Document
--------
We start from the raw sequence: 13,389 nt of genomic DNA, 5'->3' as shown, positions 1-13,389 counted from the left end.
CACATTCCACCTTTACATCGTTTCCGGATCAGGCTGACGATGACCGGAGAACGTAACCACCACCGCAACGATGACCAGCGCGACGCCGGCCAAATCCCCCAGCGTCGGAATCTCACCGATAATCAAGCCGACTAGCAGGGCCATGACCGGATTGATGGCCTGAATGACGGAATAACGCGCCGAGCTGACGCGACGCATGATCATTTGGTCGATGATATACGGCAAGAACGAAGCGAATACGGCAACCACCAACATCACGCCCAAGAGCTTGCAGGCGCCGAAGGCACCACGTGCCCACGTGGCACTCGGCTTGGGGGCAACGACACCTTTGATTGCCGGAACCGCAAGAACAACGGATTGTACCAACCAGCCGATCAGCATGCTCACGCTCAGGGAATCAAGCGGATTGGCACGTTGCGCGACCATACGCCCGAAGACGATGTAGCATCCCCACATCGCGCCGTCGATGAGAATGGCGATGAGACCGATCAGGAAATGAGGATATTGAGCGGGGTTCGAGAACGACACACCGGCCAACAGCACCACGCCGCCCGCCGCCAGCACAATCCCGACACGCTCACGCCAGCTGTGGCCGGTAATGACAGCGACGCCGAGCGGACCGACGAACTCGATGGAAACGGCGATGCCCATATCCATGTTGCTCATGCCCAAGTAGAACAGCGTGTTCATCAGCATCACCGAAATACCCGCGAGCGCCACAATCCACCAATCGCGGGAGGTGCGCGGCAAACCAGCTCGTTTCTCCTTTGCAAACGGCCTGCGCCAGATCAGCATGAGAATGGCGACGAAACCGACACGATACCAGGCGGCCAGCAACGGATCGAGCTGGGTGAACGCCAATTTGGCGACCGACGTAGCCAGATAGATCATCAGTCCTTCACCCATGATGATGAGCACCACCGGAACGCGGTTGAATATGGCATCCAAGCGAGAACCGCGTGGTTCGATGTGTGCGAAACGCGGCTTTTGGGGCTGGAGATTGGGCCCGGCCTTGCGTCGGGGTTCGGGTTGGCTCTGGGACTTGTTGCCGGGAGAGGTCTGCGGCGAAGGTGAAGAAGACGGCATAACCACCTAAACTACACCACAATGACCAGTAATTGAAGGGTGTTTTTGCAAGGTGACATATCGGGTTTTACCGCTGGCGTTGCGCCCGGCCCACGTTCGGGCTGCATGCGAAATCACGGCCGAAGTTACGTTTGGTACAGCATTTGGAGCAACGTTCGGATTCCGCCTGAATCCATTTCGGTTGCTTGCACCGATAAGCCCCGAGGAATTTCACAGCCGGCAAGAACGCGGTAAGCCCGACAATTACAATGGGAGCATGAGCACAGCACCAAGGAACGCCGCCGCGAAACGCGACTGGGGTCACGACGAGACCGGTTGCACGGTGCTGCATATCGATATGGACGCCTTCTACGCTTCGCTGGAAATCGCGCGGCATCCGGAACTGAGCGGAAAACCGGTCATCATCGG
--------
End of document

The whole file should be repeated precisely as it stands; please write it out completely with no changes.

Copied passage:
We start from the raw sequence: 13,389 nt of genomic DNA, 5'->3' as shown, positions 1-13,389 counted from the left end.
CACATTCCACCTTTACATCGTTTCCGGATCAGGCTGACGATGACCGGAGAACGTAACCACCACCGCAACGATGACCAGCGCGACGCCGGCCAAATCCCCCAGCGTCGGAATCTCACCGATAATCAAGCCGACTAGCAGGGCCATGACCGGATTGATGGCCTGAATGACGGAATAACGCGCCGAGCTGACGCGACGCATGATCATTTGGTCGATGATATACGGCAAGAACGAAGCGAATACGGCAACCACCAACATCACGCCCAAGAGCTTGCAGGCGCCGAAGGCACCACGTGCCCACGTGGCACTCGGCTTGGGGGCAACGACACCTTTGATTGCCGGAACCGCAAGAACAACGGATTGTACCAACCAGCCGATCAGCATGCTCACGCTCAGGGAATCAAGCGGATTGGCACGTTGCGCGACCATACGCCCGAAGACGATGTAGCATCCCCACATCGCGCCGTCGATGAGAATGGCGATGAGACCGATCAGGAAATGAGGATATTGAGCGGGGTTCGAGAACGACACACCGGCCAACAGCACCACGCCGCCCGCCGCCAGCACAATCCCGACACGCTCACGCCAGCTGTGGCCGGTAATGACAGCGACGCCGAGCGGACCGACGAACTCGATGGAAACGGCGATGCCCATATCCATGTTGCTCATGCCCAAGTAGAACAGCGTGTTCATCAGCATCACCGAAATACCCGCGAGCGCCACAATCCACCAATCGCGGGAGGTGCGCGGCAAACCAGCTCGTTTCTCCTTTGCAAACGGCCTGCGCCAGATCAGCATGAGAATGGCGACGAAACCGACACGATACCAGGCGGCCAGCAACGGATCGAGCTGGGTGAACGCCAATTTGGCGACCGACGTAGCCAGATAGATCATCAGTCCTTCACCCATGATGATGAGCACCACCGGAACGCGGTTGAATATGGCATCCAAGCGAGAACCGCGTGGTTCGATGTGTGCGAAACGCGGCTTTTGGGGCTGGAGATTGGGCCCGGCCTTGCGTCGGGGTTCGGGTTGGCTCTGGGACTTGTTGCCGGGAGAGGTCTGCGGCGAAGGTGAAGAAGACGGCATAACCACCTAAACTACACCACAATGACCAGTAATTGAAGGGTGTTTTTGCAAGGTGACATATCGGGTTTTACCGCTGGCGTTGCGCCCGGCCCACGTTCGGGCTGCATGCGAAATCACGGCCGAAGTTACGTTTGGTACAGCATTTGGAGCAACGTTCGGATTCCGCCTGAATCCATTTCGGTTGCTTGCACCGATAAGCCCCGAGGAATTTCACAGCCGGCAAGAACGCGGTAAGCCCGACAATTACAATGGGAGCATGAGCACAGCACCAAGGAACGCCGCCGCGAAACGCGACTGGGGTCACGACGAGACCGGTTGCACGGTGCTGCATATCGATATGGACGCCTTCTACGCTTCGCTGGAAATCGCGCGGCATCCGGAACTGAGCGGAAAACCGGTCATCATCGG